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Blackjack is a game built on numbers and statistics. While it’s possible to win from every starting hand, some have better odds than others. It is for this very reason that blackjack strategy prescribes some occasions where you should surrender rather than trying to play on.
These odds remain the same whether you play blackjack online or in a land-based casino, so the skills you learn playing in one can be transferred to the other.
In this article, we will examine the different elements of blackjack odds and how we can factor them into our playing decisions.
A look at some Blackjack odds examples using hands
Blackjack odds aren’t fixed because factors like variant rules, the number of decks, what cards have been drawn already, and your playing style can affect them. However, they can provide a good guide that can steer your decisions.
Odds of Going Bust
A simple way to think of odds in the game is to consider the chance your blackjack hand could be busted by drawing an additional card.
If you start off with a hand of 11 or lower (or any soft hand), there is a 0% chance you can bust by taking another card. However, if you’re holding a hand of 20, only one card can improve your hand, but if you draw anything other than an ace, you’ll be bust.
The exact odds will depend on the number and value of cards left in the shoe, but if you assume, it’s a new game and a single deck blackjack, a starting hand of 20 will have around a 92% chance of busting if you hit.
That percentage sits at around 56-58% for starting hands of hard 14 and 15.
The dealer also has odds of going bust, but they are different from yours. Since you can only see one of the dealer’s cards, that’s how the chances of going bust are calculated.
For example, if they’ve got an ace upcard, they’ll only go bust 17% of the time. That probability is 23% for a 10 or picture card, but rises to around 42% for five and six.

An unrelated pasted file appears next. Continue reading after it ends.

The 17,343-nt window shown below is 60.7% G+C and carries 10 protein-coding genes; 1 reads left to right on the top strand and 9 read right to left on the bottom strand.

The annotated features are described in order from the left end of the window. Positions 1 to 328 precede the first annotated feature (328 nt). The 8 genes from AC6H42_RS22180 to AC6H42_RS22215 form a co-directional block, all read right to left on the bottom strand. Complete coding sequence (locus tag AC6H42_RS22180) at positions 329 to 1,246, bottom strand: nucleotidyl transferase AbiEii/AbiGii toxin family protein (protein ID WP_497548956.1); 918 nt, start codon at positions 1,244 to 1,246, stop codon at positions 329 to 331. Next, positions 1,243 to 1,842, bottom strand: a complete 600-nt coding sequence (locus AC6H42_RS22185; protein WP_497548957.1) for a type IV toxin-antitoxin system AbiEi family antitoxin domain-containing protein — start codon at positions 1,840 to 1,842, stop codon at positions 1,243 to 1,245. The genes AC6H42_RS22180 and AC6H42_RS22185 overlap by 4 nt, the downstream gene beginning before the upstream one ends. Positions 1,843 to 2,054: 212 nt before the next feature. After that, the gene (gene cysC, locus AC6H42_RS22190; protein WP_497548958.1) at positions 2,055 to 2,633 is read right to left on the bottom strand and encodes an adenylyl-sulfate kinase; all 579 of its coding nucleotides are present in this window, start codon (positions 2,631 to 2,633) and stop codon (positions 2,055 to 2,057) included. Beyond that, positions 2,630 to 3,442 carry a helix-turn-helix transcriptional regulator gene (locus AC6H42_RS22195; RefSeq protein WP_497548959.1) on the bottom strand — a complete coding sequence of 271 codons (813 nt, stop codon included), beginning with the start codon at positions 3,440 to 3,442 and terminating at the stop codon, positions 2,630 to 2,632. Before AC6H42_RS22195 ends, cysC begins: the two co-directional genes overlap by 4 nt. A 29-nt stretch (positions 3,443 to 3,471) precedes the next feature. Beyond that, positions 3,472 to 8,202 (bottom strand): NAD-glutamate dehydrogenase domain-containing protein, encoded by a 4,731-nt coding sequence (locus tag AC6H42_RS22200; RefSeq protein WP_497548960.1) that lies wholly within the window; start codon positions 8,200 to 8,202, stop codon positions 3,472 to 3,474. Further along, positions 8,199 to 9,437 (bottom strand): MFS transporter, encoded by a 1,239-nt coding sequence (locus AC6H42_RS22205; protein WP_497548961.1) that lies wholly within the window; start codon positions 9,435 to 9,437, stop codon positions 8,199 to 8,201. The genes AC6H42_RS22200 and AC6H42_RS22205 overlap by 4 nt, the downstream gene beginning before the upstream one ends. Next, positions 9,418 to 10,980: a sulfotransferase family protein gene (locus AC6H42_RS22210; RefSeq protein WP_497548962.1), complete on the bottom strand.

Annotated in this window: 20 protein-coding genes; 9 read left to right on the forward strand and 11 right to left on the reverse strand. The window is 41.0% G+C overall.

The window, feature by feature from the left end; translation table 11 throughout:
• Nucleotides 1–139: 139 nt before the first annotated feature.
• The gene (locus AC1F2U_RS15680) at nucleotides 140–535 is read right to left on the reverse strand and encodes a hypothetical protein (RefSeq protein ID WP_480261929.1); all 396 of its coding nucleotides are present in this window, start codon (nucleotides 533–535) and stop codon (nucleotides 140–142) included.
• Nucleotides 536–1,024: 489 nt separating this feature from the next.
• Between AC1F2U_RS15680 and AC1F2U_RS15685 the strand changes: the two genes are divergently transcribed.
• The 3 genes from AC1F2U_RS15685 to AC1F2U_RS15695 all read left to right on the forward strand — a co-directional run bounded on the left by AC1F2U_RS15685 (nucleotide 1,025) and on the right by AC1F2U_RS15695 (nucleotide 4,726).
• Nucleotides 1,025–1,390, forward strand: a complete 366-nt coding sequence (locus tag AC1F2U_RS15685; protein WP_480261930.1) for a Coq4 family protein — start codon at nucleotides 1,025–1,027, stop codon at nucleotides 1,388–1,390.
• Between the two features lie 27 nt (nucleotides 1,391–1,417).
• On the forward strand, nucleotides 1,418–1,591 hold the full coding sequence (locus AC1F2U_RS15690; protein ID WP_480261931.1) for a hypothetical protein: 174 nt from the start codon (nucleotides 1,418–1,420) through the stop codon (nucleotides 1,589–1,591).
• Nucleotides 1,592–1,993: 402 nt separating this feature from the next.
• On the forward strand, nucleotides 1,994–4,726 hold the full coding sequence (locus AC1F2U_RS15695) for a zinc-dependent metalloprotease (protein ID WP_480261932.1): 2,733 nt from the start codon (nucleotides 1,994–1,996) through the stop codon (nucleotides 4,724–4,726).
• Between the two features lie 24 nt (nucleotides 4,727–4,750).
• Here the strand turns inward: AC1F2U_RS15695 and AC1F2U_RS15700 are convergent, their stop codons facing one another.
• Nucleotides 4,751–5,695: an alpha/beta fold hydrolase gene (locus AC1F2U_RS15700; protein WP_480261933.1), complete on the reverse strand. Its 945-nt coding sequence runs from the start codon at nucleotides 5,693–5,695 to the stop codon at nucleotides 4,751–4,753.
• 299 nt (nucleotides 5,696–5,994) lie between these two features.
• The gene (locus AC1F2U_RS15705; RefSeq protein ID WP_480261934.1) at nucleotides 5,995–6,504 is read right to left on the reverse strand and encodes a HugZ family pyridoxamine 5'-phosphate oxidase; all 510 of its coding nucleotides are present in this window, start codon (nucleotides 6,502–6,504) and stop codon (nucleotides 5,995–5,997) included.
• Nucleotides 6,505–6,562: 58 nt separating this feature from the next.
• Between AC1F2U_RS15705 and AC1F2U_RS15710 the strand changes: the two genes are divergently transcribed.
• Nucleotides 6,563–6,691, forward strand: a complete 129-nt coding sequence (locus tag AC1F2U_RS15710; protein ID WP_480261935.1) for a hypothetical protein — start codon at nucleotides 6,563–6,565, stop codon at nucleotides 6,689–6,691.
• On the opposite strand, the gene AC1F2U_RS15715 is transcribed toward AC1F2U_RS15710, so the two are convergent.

This is one of the factors that help to influence the optimal decisions described in basic blackjack strategy. Both it, and the more advanced version that’s known as “perfect strategy”, have pre-defined actions that you should take for every possible hand.
But they don’t just factor in the blackjack hand that you hold. These strategies also consider the cards that the dealer is holding.
In every version of blackjack, you go first, meaning you will only know half of the dealer’s starting hand while you make your decisions. The upcard (the one that’s dealt facing upwards) changes your odds of winning your hand since the dealer faces the same probabilities as you.
That’s why you’ll find most blackjack strategies are expressed in a table, showing you whether to hit, stand, double down, surrender, or split for every possible combination of player hand and dealer upcard.
For example, if you get a hard 17 or above as a starting hand, you should always stand, regardless of what card the dealer has face up. Similarly, if you get hard 11, you’ll want to double down no matter what the dealer’s holding.
How do Blackjack Payouts Affect the Odds?
Most of the time, when you win a hand of blackjack, you receive a 1:1 payout plus your original stake. So, for example, if you wagered $1 and you won, you’d receive $2 back.
There’s one key exception to this and that’s when you have blackjack. For clarity, blackjack is valued at 21, but it’s different to a hand that makes 21 any other way as it contains only a 10/picture card and an ace.
Traditionally, blackjack has been paid out at 3:2. Meaning you’d receive $1.50 plus your original $1 stake.
Some versions of blackjack, however, pay 6:5, resulting in your winnings dropping to $1.20 plus your original stake. That’s still more than 1:1 but not as good as 3:2.
This doesn’t affect your odds of winning a single hand, but it increases the house edge from 0.5% with basic strategy to 1.9%, a sizable difference that reduces your odds of winning in the long term.